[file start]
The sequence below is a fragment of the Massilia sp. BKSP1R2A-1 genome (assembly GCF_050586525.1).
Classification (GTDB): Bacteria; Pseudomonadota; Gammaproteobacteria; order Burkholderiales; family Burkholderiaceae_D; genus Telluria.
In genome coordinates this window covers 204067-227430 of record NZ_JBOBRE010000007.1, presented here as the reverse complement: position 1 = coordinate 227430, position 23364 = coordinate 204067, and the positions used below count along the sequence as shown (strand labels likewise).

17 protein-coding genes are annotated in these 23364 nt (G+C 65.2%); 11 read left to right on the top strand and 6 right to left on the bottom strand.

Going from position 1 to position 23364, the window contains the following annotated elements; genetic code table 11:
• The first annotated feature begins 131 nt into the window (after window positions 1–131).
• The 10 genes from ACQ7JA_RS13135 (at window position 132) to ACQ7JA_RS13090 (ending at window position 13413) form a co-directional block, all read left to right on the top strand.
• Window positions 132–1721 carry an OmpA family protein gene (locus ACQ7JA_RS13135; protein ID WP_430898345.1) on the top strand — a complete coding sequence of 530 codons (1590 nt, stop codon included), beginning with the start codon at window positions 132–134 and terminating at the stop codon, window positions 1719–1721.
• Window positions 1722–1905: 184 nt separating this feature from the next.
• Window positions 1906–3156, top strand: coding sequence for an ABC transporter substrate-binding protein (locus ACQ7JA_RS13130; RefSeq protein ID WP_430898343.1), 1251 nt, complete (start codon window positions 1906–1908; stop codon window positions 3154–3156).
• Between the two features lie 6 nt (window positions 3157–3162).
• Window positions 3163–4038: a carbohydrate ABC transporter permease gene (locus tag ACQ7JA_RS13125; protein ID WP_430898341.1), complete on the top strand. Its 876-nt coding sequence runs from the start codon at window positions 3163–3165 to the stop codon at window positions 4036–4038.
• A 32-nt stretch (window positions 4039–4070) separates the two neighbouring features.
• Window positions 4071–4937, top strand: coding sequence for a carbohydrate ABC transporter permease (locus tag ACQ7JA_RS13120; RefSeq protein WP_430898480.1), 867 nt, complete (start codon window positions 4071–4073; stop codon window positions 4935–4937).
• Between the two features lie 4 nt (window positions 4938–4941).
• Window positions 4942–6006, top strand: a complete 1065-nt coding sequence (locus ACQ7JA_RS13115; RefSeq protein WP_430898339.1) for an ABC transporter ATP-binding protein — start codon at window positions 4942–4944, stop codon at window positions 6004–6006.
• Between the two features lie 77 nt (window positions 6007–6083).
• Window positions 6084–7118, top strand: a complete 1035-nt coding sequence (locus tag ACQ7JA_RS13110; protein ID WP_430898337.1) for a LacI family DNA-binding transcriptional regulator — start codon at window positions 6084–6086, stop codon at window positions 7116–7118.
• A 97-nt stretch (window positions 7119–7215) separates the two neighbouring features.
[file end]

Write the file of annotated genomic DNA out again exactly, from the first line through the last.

The sequence below is a fragment of the Massilia sp. BKSP1R2A-1 genome (assembly GCF_050586525.1).
Classification (GTDB): Bacteria; Pseudomonadota; Gammaproteobacteria; order Burkholderiales; family Burkholderiaceae_D; genus Telluria.
In genome coordinates this window covers 204067-227430 of record NZ_JBOBRE010000007.1, presented here as the reverse complement: position 1 = coordinate 227430, position 23364 = coordinate 204067, and the positions used below count along the sequence as shown (strand labels likewise).

17 protein-coding genes are annotated in these 23364 nt (G+C 65.2%); 11 read left to right on the top strand and 6 right to left on the bottom strand.

Going from position 1 to position 23364, the window contains the following annotated elements; genetic code table 11:
• The first annotated feature begins 131 nt into the window (after window positions 1–131).
• The 10 genes from ACQ7JA_RS13135 (at window position 132) to ACQ7JA_RS13090 (ending at window position 13413) form a co-directional block, all read left to right on the top strand.
• Window positions 132–1721 carry an OmpA family protein gene (locus ACQ7JA_RS13135; protein ID WP_430898345.1) on the top strand — a complete coding sequence of 530 codons (1590 nt, stop codon included), beginning with the start codon at window positions 132–134 and terminating at the stop codon, window positions 1719–1721.
• Window positions 1722–1905: 184 nt separating this feature from the next.
• Window positions 1906–3156, top strand: coding sequence for an ABC transporter substrate-binding protein (locus ACQ7JA_RS13130; RefSeq protein ID WP_430898343.1), 1251 nt, complete (start codon window positions 1906–1908; stop codon window positions 3154–3156).
• Between the two features lie 6 nt (window positions 3157–3162).
• Window positions 3163–4038: a carbohydrate ABC transporter permease gene (locus tag ACQ7JA_RS13125; protein ID WP_430898341.1), complete on the top strand. Its 876-nt coding sequence runs from the start codon at window positions 3163–3165 to the stop codon at window positions 4036–4038.
• A 32-nt stretch (window positions 4039–4070) separates the two neighbouring features.
• Window positions 4071–4937, top strand: coding sequence for a carbohydrate ABC transporter permease (locus tag ACQ7JA_RS13120; RefSeq protein WP_430898480.1), 867 nt, complete (start codon window positions 4071–4073; stop codon window positions 4935–4937).
• Between the two features lie 4 nt (window positions 4938–4941).
• Window positions 4942–6006, top strand: a complete 1065-nt coding sequence (locus ACQ7JA_RS13115; RefSeq protein WP_430898339.1) for an ABC transporter ATP-binding protein — start codon at window positions 4942–4944, stop codon at window positions 6004–6006.
• Between the two features lie 77 nt (window positions 6007–6083).
• Window positions 6084–7118, top strand: a complete 1035-nt coding sequence (locus tag ACQ7JA_RS13110; protein ID WP_430898337.1) for a LacI family DNA-binding transcriptional regulator — start codon at window positions 6084–6086, stop codon at window positions 7116–7118.
• A 97-nt stretch (window positions 7119–7215) separates the two neighbouring features.